On 1 October 1998, as part of the Air Forces' strategic plan to guide the service into the 21st Century, the Air Force Development Test Center became the Air Force Materiel Command's Air Armament Center (AAC). As one of AFMC's product centers, AAC is responsible for development, acquisition, testing, and fielding all air-delivered weapons. AAC applies advanced technology, engineering, and programming efficiencies across the entire product life cycle to provide superior combat capability. The Center plans, directs, and conducts test and evaluation of U.S. and allied air armament, navigation/guidance systems, and command and control (C2) systems and supports the largest single base mobility commitment in the Air Force.

AAC accomplished its mission through three components: the Air Force Program Executive Office for Weapons with two systems wings and a systems group, the 46th Test Wing, and the 96th Air Base Wing. Recently the AAC provided our warfighters with the munitions and expeditionary combat support to dominate the enemy in Operations ALLIED FORCE, ENDURING FREEDOM, and IRAQI FREEDOM. During this time Department of Defense, the Air Force, and AFMC presented the Air Armament Center with awards in acquisition, test, and combat support.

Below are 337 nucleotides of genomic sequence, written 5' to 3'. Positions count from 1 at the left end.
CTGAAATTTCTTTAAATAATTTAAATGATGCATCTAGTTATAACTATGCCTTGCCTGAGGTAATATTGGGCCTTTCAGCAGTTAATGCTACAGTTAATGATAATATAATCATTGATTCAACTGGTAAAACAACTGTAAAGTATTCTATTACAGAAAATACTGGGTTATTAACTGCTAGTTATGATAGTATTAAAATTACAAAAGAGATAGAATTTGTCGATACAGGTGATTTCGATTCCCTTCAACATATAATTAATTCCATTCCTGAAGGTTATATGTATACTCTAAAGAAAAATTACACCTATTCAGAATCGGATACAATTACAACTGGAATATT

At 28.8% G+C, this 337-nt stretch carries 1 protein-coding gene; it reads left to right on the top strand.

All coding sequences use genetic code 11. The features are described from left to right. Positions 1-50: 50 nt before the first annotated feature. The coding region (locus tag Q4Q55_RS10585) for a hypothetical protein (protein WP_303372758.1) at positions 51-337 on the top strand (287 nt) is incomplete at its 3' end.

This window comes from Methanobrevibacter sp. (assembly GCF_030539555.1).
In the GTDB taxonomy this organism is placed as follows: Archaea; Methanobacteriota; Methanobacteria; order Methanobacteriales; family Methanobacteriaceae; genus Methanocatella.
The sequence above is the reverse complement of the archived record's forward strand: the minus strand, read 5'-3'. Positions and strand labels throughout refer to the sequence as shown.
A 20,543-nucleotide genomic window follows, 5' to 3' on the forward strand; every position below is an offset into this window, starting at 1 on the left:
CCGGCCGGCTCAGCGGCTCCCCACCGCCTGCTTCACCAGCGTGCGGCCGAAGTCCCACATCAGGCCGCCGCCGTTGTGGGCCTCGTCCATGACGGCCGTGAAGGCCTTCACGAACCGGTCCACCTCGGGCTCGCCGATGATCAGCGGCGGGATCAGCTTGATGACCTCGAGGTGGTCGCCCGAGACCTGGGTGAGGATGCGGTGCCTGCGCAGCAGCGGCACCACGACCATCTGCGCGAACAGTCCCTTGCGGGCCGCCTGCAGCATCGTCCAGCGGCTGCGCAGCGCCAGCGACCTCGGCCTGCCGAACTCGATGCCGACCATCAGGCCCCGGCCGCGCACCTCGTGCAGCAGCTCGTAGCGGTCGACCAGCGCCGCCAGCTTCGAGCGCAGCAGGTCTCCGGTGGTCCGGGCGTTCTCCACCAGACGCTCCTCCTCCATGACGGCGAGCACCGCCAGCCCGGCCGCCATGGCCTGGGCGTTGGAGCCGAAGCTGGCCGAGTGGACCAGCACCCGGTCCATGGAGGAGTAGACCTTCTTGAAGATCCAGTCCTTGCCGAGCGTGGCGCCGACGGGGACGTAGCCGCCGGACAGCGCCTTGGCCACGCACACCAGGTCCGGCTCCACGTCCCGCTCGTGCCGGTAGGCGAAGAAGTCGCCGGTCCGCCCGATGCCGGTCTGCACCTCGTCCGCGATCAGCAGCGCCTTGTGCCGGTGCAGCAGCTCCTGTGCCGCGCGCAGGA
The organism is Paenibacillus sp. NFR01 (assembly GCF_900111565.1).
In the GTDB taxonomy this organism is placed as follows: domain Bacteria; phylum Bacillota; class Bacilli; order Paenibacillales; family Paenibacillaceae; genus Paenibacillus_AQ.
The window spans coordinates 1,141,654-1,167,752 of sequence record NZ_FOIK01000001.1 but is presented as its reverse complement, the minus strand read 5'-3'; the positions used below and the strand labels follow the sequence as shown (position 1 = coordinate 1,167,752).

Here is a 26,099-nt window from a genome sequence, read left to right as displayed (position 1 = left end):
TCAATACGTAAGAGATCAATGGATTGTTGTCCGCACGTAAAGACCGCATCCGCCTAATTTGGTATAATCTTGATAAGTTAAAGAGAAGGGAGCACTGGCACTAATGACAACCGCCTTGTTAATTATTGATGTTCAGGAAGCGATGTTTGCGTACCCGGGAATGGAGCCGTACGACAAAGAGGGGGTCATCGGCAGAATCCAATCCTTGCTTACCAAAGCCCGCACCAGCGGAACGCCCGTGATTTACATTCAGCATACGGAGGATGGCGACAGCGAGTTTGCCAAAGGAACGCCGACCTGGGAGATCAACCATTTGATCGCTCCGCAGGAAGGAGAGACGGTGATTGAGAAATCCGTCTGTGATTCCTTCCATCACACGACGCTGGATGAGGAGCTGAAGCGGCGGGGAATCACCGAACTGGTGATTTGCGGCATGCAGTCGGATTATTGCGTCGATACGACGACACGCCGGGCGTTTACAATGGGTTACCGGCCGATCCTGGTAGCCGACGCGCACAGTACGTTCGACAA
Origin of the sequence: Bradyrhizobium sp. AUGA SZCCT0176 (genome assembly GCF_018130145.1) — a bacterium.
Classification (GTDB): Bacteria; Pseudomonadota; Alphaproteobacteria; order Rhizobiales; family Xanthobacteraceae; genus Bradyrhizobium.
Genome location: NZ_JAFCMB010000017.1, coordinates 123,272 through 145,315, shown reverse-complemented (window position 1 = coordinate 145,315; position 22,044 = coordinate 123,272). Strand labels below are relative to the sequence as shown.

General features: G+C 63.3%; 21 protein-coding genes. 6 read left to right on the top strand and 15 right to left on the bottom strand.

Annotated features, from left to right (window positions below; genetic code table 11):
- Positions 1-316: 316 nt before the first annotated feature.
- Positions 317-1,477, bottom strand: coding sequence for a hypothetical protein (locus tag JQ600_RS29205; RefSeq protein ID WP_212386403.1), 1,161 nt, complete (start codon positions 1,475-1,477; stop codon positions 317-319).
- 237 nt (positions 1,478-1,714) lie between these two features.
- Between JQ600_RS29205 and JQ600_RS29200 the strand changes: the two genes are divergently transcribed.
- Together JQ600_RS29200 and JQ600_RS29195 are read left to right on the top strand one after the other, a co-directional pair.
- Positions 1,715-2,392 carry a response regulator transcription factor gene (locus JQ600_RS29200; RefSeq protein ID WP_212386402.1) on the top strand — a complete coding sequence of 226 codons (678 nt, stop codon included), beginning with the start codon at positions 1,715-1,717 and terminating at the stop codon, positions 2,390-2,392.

On July 18, 2012, the Air Armament Center was deactivated as part of a consolidation effort to reduce Air Force Materiel Command's number of centers from 12 to five. On the same day, the 46th Test Wing and 96th Air Base Wing were merged to create the 96th Test Wing. The 96 TW  houses all of Eglin's test and support functions on the US Air Forces largest installation.

With an increasing reliance on the security of technology and networks, the 96th Cyber Test Group was activated and assigned to the 96 TW on 8 December 2017 to test and validate Air Force systems and networks for effectiveness, resiliency and interoperability.  Three squadrons 45th Test Squadron, 46th Test Squadron and 47th Cyberspace test Squadron were assigned as subordinate units, and operate at Eglin and 5 other geographic locations.